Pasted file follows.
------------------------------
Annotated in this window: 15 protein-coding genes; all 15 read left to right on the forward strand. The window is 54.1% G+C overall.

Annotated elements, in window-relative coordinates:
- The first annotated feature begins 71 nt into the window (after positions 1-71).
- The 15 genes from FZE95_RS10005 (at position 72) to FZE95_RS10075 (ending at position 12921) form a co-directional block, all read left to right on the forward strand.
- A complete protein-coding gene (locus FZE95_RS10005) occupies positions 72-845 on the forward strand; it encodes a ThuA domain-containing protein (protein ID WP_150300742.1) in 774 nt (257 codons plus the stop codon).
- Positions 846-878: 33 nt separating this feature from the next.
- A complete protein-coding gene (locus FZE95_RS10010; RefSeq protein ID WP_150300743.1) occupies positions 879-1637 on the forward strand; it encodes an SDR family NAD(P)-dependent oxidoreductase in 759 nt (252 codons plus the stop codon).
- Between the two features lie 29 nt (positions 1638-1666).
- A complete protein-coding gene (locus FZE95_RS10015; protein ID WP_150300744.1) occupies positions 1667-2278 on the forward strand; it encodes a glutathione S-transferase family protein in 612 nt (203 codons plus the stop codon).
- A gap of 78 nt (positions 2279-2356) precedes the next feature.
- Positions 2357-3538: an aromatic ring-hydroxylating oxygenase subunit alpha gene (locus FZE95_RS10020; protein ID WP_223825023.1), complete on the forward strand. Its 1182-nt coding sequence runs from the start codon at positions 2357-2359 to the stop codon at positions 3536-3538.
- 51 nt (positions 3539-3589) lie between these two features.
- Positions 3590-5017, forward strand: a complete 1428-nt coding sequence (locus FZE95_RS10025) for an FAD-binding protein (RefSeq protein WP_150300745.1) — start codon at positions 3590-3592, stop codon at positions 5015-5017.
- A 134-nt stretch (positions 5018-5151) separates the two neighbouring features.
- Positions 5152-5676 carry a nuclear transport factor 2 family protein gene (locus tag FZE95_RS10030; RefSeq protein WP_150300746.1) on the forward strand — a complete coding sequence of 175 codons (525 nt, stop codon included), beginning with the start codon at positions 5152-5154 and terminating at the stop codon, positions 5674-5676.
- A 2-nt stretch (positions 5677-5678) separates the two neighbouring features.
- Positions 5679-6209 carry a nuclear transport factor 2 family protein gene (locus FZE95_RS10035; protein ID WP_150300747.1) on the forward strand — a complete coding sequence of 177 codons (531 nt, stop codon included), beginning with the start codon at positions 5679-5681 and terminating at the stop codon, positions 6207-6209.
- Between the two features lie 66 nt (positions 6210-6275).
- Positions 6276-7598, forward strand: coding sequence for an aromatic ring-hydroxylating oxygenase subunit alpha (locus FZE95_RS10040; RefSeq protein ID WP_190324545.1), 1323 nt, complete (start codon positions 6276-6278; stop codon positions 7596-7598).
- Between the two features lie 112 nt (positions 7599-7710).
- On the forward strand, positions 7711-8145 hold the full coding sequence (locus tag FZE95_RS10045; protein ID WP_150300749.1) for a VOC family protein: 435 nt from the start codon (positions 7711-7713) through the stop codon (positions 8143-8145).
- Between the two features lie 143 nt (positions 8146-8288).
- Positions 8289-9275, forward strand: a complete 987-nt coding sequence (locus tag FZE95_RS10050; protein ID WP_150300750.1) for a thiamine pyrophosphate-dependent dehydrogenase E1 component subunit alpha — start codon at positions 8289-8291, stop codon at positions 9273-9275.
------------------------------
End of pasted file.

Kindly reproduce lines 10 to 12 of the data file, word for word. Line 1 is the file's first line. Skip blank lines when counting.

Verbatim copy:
- A gap of 78 nt (positions 2279-2356) precedes the next feature.
- Positions 2357-3538: an aromatic ring-hydroxylating oxygenase subunit alpha gene (locus FZE95_RS10020; protein ID WP_223825023.1), complete on the forward strand. Its 1182-nt coding sequence runs from the start codon at positions 2357-2359 to the stop codon at positions 3536-3538.
- 51 nt (positions 3539-3589) lie between these two features.